Understanding xVM: Foundations

Posted on September 27, 2009

As of Solaris Nevada Build 121 the virtualization technologies within Solaris have hit a very important milestone. Solaris Containers (Zones) are exceptional and well proven as a powerful solution. xVM (Xen) has been rev’ed up to Xen 3.3.1 and is both mature and capable. VirtualBox continues to provide a solution that competes strongly against VMWare solutions, especially given that its got better cross-platform support, runs as fast as VMware Workstation or Fusion and lets not forget is free! And the powerhouse duo of ZFS and Project Crossbow’s VNIC capability seal the deal creating a virtualization platform unlike any other. The great cherry on the virtual pie comes with xVM’s vdiskadm for managing virtual disks, including the ability to convert between all the major disk formats including VMDK, VDI, VHD, and raw. Virtualized disk, virtualized network, exceptional resource controls within the OS, coupled with best in class solutions for heavy, light, and desktop virtualization! Power house!

Lets dig into our foundations of virtualization on Solaris, namely ZFS and Crossbow.

ZFS is that all seeing, all knowing, all powerful storage solution (“file system” is too small a label). Nowhere is ZFS more useful than in the arena of virtualization, particularly when we consider “raw” (or block) virtual disks. When working with Zones you need a filesystem on which to store the virtual disk image, which is really just a root filesystem on a normal filesystem. However when working with xVM (Xen) or VirtualBox we can swing either way, using big files (such as VMWare’s VMDK) or a volume (“raw”, /dev/dsk/something). This is where ZFS shines, it can provide both within a single coherent namespace. Furthermore, each virtual environment, whether filesystem or volume, is managed the same, has the same capabilities, and uses a single storage solution. Whether your using a 20GB volume or a 20GB filesystem they are both just datasets which can be snapshoted, replicated, and tuned the same way. This is a huge win. We could even use it to create NFS, CIFS, or iSCSI volumes for the purpose if we like.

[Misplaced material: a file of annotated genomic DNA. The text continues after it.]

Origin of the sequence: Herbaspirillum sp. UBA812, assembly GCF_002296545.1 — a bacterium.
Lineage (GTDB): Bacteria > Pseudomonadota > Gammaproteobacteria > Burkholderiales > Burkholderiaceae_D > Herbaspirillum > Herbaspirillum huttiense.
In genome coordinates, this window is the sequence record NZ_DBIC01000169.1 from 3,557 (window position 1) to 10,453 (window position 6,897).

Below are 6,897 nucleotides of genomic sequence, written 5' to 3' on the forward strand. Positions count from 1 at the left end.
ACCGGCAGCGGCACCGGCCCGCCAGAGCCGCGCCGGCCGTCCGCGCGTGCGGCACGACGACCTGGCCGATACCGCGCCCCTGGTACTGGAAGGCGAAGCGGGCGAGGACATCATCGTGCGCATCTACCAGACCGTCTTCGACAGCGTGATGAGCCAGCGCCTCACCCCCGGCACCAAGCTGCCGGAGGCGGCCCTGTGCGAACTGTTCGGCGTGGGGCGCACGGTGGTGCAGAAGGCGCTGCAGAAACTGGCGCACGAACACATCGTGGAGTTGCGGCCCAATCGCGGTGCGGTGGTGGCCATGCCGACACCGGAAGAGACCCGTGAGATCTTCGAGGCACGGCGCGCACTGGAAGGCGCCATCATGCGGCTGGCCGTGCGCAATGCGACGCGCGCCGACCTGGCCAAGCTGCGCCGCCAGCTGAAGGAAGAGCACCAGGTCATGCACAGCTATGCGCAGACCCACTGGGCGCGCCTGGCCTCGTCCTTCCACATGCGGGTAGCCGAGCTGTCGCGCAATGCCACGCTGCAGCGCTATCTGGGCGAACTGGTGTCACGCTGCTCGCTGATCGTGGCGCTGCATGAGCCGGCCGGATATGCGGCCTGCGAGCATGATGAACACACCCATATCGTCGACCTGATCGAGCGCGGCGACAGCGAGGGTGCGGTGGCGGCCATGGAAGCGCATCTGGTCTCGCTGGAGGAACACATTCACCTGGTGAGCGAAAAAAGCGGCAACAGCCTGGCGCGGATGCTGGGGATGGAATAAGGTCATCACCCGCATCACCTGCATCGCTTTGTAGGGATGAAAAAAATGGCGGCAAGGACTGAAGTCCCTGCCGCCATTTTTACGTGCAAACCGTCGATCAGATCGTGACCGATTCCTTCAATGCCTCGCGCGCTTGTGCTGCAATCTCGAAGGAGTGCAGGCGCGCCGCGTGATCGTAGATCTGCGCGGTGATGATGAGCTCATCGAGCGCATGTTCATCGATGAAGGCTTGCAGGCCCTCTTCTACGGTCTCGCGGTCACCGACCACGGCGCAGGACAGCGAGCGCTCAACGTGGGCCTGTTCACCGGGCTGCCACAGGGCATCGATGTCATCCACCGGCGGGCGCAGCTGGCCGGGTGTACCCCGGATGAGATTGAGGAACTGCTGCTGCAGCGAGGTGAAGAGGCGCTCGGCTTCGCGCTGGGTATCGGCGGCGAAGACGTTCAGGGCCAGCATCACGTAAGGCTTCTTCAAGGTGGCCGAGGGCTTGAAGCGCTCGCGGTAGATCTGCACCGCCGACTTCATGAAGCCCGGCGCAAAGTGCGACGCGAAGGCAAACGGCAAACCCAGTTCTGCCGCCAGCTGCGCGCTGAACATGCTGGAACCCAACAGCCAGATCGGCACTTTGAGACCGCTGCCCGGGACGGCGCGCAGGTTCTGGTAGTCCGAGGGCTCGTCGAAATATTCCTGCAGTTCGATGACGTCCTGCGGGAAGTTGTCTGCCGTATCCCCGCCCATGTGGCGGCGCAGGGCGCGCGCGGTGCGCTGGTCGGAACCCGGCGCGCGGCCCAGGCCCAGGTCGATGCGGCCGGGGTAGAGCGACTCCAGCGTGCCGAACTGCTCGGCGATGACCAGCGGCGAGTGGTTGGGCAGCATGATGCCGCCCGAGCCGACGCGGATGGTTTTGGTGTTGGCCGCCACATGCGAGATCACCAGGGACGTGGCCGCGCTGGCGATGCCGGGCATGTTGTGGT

Crossbow’s Virtual NIC’s (VNICs) virtualize the network in a uniform and manageable way. Network virtualization is a key requirement for any virtualization technology, but most do it very poorly and each uses its own method with its own ins and outs. Generally the best method is just to “bridge” an instance to a real device. With VNICs we can create all the network devices we need and bridge them into our environment, regardless of what it is. Because they are managed by the OS we get a lot of optimization, stability and observability to boot. Crossbow includes resource management, we can watch network flows and limit bandwith or change traffic priorities, we can manage MAC’s and get per-link statistics. Thanks to VNICs I can monitor the network usage of any of my virtualized environments without the slightest concern as to what it is… Zones, VirtualBox, Xen? All the same to me.

Solaris provides much more, but these two are the most essential and with Build 121 they are very stable and robust technologies ready to take a beating.

Now, to get started with xVM I recommend a solid understanding of these two technologies first and foremost. Get a system running snv_121 or newer and make sure you install all the goodies. For simplicity sake I strongly recommend using a full install of SX:CE for the simple reason that everything you need is already installed whether you think you need it or not; this makes learning must easier.
Also I do recommend UFS root if you can, it makes ZFS observability much easier when you aren’t seeing standard OS activity to and from the zpool, at least initially.

In the next couple blog posts I’ll introduce xVM features and explore some of the unique things Solaris offers. For the impatient there are lots of good resources on opensolaris.org, in the Solaris 10 Doc Set, or in books like The OpenSolaris Bible (highly recommended, have it on your desk!).

Everything I’ll be discussing here will assume snv_121 or newer, prior to this build I had a great many reservations but now she’s primed for action. I initially supported Solaris inclusion of Xen and then quickly became a critic when it stole mind share away from Containers… but alas, customers acceptance of Containers has shown that it is definitely the preferred virtualization technology within Solaris and I no longer feel there is a war for survival between the two.